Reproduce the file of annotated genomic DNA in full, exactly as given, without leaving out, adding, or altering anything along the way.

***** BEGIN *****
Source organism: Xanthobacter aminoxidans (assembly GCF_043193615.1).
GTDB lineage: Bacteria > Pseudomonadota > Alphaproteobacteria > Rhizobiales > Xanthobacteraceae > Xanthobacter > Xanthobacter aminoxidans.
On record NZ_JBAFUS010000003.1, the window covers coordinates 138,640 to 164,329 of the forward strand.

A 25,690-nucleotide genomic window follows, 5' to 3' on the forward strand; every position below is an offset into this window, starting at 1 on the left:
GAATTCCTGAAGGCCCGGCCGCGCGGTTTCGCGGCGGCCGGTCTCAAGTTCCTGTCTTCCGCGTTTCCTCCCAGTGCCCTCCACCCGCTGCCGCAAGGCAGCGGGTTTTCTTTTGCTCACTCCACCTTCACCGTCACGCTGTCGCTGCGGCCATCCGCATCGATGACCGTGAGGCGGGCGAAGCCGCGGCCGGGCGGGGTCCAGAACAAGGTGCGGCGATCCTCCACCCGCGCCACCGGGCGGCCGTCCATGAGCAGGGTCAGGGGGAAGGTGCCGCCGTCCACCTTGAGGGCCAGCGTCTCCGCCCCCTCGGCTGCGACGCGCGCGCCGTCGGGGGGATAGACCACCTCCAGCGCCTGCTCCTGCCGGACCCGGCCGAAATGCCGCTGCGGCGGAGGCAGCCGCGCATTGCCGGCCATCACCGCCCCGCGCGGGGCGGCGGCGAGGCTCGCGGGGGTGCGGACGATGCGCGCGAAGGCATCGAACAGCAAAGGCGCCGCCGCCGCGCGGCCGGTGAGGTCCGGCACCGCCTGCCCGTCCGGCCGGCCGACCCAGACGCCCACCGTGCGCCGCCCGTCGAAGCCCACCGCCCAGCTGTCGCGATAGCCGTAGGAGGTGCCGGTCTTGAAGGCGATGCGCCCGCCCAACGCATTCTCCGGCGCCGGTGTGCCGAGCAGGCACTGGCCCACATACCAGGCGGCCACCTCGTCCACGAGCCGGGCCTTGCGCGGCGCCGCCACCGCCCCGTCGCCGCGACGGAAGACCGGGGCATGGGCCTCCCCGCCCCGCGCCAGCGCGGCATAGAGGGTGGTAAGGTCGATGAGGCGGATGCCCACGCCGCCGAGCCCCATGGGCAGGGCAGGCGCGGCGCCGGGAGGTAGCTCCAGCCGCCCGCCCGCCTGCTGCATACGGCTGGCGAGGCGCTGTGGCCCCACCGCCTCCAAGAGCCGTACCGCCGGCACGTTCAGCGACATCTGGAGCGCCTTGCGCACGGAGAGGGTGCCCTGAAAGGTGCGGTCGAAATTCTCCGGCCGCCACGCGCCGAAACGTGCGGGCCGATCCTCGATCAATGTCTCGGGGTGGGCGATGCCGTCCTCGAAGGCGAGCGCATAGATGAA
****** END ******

Source organism: Xanthobacter aminoxidans (assembly GCF_043193615.1).
GTDB lineage: Bacteria > Pseudomonadota > Alphaproteobacteria > Rhizobiales > Xanthobacteraceae > Xanthobacter > Xanthobacter aminoxidans.
On record NZ_JBAFUS010000003.1, the window covers coordinates 138,640 to 164,329 of the forward strand.

A 25,690-nucleotide genomic window follows, 5' to 3' on the forward strand; every position below is an offset into this window, starting at 1 on the left:
GAATTCCTGAAGGCCCGGCCGCGCGGTTTCGCGGCGGCCGGTCTCAAGTTCCTGTCTTCCGCGTTTCCTCCCAGTGCCCTCCACCCGCTGCCGCAAGGCAGCGGGTTTTCTTTTGCTCACTCCACCTTCACCGTCACGCTGTCGCTGCGGCCATCCGCATCGATGACCGTGAGGCGGGCGAAGCCGCGGCCGGGCGGGGTCCAGAACAAGGTGCGGCGATCCTCCACCCGCGCCACCGGGCGGCCGTCCATGAGCAGGGTCAGGGGGAAGGTGCCGCCGTCCACCTTGAGGGCCAGCGTCTCCGCCCCCTCGGCTGCGACGCGCGCGCCGTCGGGGGGATAGACCACCTCCAGCGCCTGCTCCTGCCGGACCCGGCCGAAATGCCGCTGCGGCGGAGGCAGCCGCGCATTGCCGGCCATCACCGCCCCGCGCGGGGCGGCGGCGAGGCTCGCGGGGGTGCGGACGATGCGCGCGAAGGCATCGAACAGCAAAGGCGCCGCCGCCGCGCGGCCGGTGAGGTCCGGCACCGCCTGCCCGTCCGGCCGGCCGACCCAGACGCCCACCGTGCGCCGCCCGTCGAAGCCCACCGCCCAGCTGTCGCGATAGCCGTAGGAGGTGCCGGTCTTGAAGGCGATGCGCCCGCCCAACGCATTCTCCGGCGCCGGTGTGCCGAGCAGGCACTGGCCCACATACCAGGCGGCCACCTCGTCCACGAGCCGGGCCTTGCGCGGCGCCGCCACCGCCCCGTCGCCGCGACGGAAGACCGGGGCATGGGCCTCCCCGCCCCGCGCCAGCGCGGCATAGAGGGTGGTAAGGTCGATGAGGCGGATGCCCACGCCGCCGAGCCCCATGGGCAGGGCAGGCGCGGCGCCGGGAGGTAGCTCCAGCCGCCCGCCCGCCTGCTGCATACGGCTGGCGAGGCGCTGTGGCCCCACCGCCTCCAAGAGCCGTACCGCCGGCACGTTCAGCGACATCTGGAGCGCCTTGCGCACGGAGAGGGTGCCCTGAAAGGTGCGGTCGAAATTCTCCGGCCGCCACGCGCCGAAACGTGCGGGCCGATCCTCGATCAATGTCTCGGGGTGGGCGATGCCGTCCTCGAAGGCGAGCGCATAGATGAA